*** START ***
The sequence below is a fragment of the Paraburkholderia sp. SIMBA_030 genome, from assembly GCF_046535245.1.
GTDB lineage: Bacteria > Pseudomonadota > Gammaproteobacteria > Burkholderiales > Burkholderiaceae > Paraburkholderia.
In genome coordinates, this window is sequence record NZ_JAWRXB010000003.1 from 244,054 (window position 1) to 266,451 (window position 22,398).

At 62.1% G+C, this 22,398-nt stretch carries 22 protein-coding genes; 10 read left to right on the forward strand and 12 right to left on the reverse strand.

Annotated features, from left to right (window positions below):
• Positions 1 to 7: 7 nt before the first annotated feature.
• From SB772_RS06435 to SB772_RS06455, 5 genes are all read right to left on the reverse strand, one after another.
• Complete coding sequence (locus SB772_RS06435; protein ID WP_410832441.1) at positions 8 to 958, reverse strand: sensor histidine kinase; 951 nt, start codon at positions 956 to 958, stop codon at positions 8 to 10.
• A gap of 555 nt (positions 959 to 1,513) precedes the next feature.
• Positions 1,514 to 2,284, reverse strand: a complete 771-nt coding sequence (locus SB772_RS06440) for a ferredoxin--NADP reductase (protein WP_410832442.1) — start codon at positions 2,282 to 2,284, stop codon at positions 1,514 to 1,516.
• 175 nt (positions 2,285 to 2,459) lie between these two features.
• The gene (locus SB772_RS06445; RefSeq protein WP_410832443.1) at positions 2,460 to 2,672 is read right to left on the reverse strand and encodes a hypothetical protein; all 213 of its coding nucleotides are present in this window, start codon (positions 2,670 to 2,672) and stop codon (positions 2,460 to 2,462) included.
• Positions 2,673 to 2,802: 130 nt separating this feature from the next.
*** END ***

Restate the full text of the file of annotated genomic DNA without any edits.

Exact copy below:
The sequence below is a fragment of the Paraburkholderia sp. SIMBA_030 genome, from assembly GCF_046535245.1.
GTDB lineage: Bacteria > Pseudomonadota > Gammaproteobacteria > Burkholderiales > Burkholderiaceae > Paraburkholderia.
In genome coordinates, this window is sequence record NZ_JAWRXB010000003.1 from 244,054 (window position 1) to 266,451 (window position 22,398).

At 62.1% G+C, this 22,398-nt stretch carries 22 protein-coding genes; 10 read left to right on the forward strand and 12 right to left on the reverse strand.

Annotated features, from left to right (window positions below):
• Positions 1 to 7: 7 nt before the first annotated feature.
• From SB772_RS06435 to SB772_RS06455, 5 genes are all read right to left on the reverse strand, one after another.
• Complete coding sequence (locus SB772_RS06435; protein ID WP_410832441.1) at positions 8 to 958, reverse strand: sensor histidine kinase; 951 nt, start codon at positions 956 to 958, stop codon at positions 8 to 10.
• A gap of 555 nt (positions 959 to 1,513) precedes the next feature.
• Positions 1,514 to 2,284, reverse strand: a complete 771-nt coding sequence (locus SB772_RS06440) for a ferredoxin--NADP reductase (protein WP_410832442.1) — start codon at positions 2,282 to 2,284, stop codon at positions 1,514 to 1,516.
• 175 nt (positions 2,285 to 2,459) lie between these two features.
• The gene (locus SB772_RS06445; RefSeq protein WP_410832443.1) at positions 2,460 to 2,672 is read right to left on the reverse strand and encodes a hypothetical protein; all 213 of its coding nucleotides are present in this window, start codon (positions 2,670 to 2,672) and stop codon (positions 2,460 to 2,462) included.
• Positions 2,673 to 2,802: 130 nt separating this feature from the next.